Museums are finding creative new ways to stay engaged with people who have dementia during the pandemic.
Over the past few years, many museums have been finding new ways to help people affected by dementia benefit from their collections and other resources.
Although the pandemic has affected so many aspects of life, we look at innovations that continue to make a real difference by connecting with and involving people.
Just when needed
The Northern Ireland Museums Council (NIMC) has been supporting a range of museums to undertake dementia-friendly activities, before and during the pandemic. This includes the Northern Ireland War Memorial in Belfast, which tells the story of the home front in Northern Ireland during the Second World War.
After the first lockdown in March, the museum created a free singalong CD of 1940s songs, based on its dementia-friendly singing and reminiscence workshops. An accompanying songbook offered suggested exercises taken from Love to Move, the British Gymnastics Foundation seated exercise programme for older people. These resources were sent to care homes across Northern Ireland to raise people’s spirits.
The museum has also partnered with Sport Northern Ireland for two pilot schemes – funded by NIMC – that provided online Love to Move sessions for residents of Kirk House care home in Belfast, including those with dementia. The second of the schemes, which combine reminiscence, activities and exercise, was called Memories, Movement & Museums.
‘This time we’ve provided the care home with a COVID-secure loan box of objects and photographs, which makes it a more multisensory experience for the participants,’ says Michael Fryer, Outreach Officer at the Northern Ireland War Memorial.
Feedback from care homes shows how these sorts of activity can bring enjoyment to people with dementia at a challenging time.
In thanking the museum for hosting Love to Move sessions, one care home staff member said, ‘They came just when needed – with the isolation of lockdown, the residents really needed something else to think and talk about.’
Before lockdown, Bristol Museum & Art Gallery hosted pop-up Creative Cafés for people affected by dementia. These aimed to improve the health and wellbeing of participants through creative activities and by exploring the wealth of objects and paintings at the museum.
With the support of Alive Activities, a charity working in care homes, residents were invited to the cafés, though not all of them were able to attend. In response, the museum launched ArtBox, a scheme that takes activity boxes of sensory and tactile objects directly to people with dementia in hospitals and care homes.
When the first lockdown began, the museum held online workshops to show its staff and artists how to make origami window hangings, which were sent as gifts to care homes.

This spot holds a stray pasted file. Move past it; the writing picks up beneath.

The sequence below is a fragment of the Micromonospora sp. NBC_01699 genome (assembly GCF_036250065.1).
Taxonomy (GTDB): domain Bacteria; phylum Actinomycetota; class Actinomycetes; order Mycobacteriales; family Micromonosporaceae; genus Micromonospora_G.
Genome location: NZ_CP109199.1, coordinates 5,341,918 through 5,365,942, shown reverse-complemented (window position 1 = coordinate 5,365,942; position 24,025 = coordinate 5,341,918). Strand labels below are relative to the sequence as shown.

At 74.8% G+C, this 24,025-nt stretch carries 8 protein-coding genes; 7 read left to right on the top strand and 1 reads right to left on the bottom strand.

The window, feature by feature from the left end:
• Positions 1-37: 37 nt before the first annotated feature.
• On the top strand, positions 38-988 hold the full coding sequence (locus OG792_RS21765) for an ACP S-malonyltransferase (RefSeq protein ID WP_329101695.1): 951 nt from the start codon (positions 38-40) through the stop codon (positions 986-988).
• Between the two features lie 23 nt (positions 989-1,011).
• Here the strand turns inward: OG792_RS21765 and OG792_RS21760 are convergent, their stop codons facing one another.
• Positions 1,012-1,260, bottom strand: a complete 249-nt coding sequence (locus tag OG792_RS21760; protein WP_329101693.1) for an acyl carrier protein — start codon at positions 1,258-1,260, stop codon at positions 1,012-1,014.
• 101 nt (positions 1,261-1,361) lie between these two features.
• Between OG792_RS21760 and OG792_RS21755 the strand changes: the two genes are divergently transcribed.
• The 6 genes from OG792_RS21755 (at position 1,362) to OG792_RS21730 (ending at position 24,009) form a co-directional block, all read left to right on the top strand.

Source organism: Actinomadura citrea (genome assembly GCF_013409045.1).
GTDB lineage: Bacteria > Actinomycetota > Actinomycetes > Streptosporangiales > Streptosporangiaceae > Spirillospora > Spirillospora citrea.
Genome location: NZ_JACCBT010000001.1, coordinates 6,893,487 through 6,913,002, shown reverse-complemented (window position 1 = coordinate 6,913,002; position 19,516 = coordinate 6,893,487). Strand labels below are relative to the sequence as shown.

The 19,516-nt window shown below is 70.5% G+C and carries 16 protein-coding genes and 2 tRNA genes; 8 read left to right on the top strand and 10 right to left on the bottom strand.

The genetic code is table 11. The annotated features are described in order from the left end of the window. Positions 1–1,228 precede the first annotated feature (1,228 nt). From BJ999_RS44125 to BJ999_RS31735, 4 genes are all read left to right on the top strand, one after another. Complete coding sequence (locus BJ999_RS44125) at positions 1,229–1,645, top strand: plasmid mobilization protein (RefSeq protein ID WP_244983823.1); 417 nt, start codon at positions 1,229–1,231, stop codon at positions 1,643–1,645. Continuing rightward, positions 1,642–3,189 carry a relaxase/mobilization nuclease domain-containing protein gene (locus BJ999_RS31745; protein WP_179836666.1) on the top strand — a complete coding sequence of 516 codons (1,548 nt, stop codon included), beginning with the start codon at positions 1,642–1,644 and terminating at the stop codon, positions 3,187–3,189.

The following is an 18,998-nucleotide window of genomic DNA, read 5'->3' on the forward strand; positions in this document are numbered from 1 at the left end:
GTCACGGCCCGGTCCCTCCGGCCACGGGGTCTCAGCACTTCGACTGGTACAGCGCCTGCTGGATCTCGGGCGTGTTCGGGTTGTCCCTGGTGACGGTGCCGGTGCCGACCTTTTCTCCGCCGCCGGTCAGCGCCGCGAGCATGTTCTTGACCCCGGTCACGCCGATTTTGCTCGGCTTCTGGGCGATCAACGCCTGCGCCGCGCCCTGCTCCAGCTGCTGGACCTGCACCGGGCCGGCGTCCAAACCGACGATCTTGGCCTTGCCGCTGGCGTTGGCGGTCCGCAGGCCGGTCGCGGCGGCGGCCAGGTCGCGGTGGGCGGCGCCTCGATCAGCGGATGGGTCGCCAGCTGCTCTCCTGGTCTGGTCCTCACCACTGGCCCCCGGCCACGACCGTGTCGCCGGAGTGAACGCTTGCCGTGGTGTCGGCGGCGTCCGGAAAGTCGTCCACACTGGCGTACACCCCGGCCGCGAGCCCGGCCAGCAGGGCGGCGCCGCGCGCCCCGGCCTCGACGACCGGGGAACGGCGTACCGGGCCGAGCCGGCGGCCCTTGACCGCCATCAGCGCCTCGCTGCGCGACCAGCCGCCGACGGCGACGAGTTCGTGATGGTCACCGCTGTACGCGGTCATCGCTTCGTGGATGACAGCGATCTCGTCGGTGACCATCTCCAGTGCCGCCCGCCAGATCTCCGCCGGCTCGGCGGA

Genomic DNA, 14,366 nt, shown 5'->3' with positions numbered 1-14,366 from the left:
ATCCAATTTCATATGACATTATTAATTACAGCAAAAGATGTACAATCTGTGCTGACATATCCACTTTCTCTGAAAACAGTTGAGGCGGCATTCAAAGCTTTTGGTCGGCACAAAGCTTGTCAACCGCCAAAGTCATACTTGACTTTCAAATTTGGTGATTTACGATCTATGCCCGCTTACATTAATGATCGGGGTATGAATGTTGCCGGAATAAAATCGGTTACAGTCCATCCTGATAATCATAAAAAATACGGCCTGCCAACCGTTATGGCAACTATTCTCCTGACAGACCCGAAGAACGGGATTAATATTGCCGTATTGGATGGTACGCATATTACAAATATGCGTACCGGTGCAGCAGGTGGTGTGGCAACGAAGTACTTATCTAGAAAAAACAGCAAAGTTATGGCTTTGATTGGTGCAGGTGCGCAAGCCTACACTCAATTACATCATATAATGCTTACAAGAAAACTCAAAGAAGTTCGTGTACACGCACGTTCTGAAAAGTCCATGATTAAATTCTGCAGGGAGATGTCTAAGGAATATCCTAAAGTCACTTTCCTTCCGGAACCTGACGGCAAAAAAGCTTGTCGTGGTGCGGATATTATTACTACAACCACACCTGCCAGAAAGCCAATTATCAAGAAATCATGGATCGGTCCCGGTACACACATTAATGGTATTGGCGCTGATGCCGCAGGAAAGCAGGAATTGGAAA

Working with carers, activity co-ordinators, hospital staff, artists and a local dance practitioner, the museum then created Being Human Moves, a series of seven postcards suggesting movement and dance activities.
Based on sculptures and collections at the museum, the postcards are being sent to contacts including care homes. The museum also hopes to produce packs containing word and poetry activities and games.
‘We are keeping in contact and supporting people living with dementia and carers as best we can, and using our creativity to find solutions to this end,’ says Ailsa Richardson, Engagement Officer for Older People at Bristol Museum & Art Gallery.
Lots to offer
Also in Bristol is Brunel’s SS Great Britain, a museum ship originally designed by legendary engineer Isambard Kingdom Brunel.
Since 2018, over 130 staff and volunteers at the attraction have become Dementia Friends. The museum also worked with Alive Activities to engage care homes, and it built relationships with other organisations that support people living with dementia.
Prior to the pandemic, the museum organised activities at a memory café and a day centre, as well as a special guided visit for care home residents (find out more).
SS Great Britain has provided online sessions.
After lockdown restrictions came into place, the museum held online sessions for people who’d normally attend Alzheimer’s Society memory cafés. This included a virtual tour of the ship using video footage.
One person got in touch afterwards to say, ‘I would like to thank you all for a lovely session, it actually kept my husband engaged with what he was watching and the discussion afterwards, where normally he might switch off.’
The museum now hopes to trial similar sessions for other groups, including care home residents.
‘The benefits of engagement with heritage for people living with dementia are widely recognised, so I think we have a lot to offer care home residents,’ says Leila Nicholas, Communities Officer at Brunel’s SS Great Britain Trust and a Dementia Friends Champion.
‘The museum can engage people with a range of interests, from engineering and ships, to stories and social history, or simply through having a fun and surprising experience.’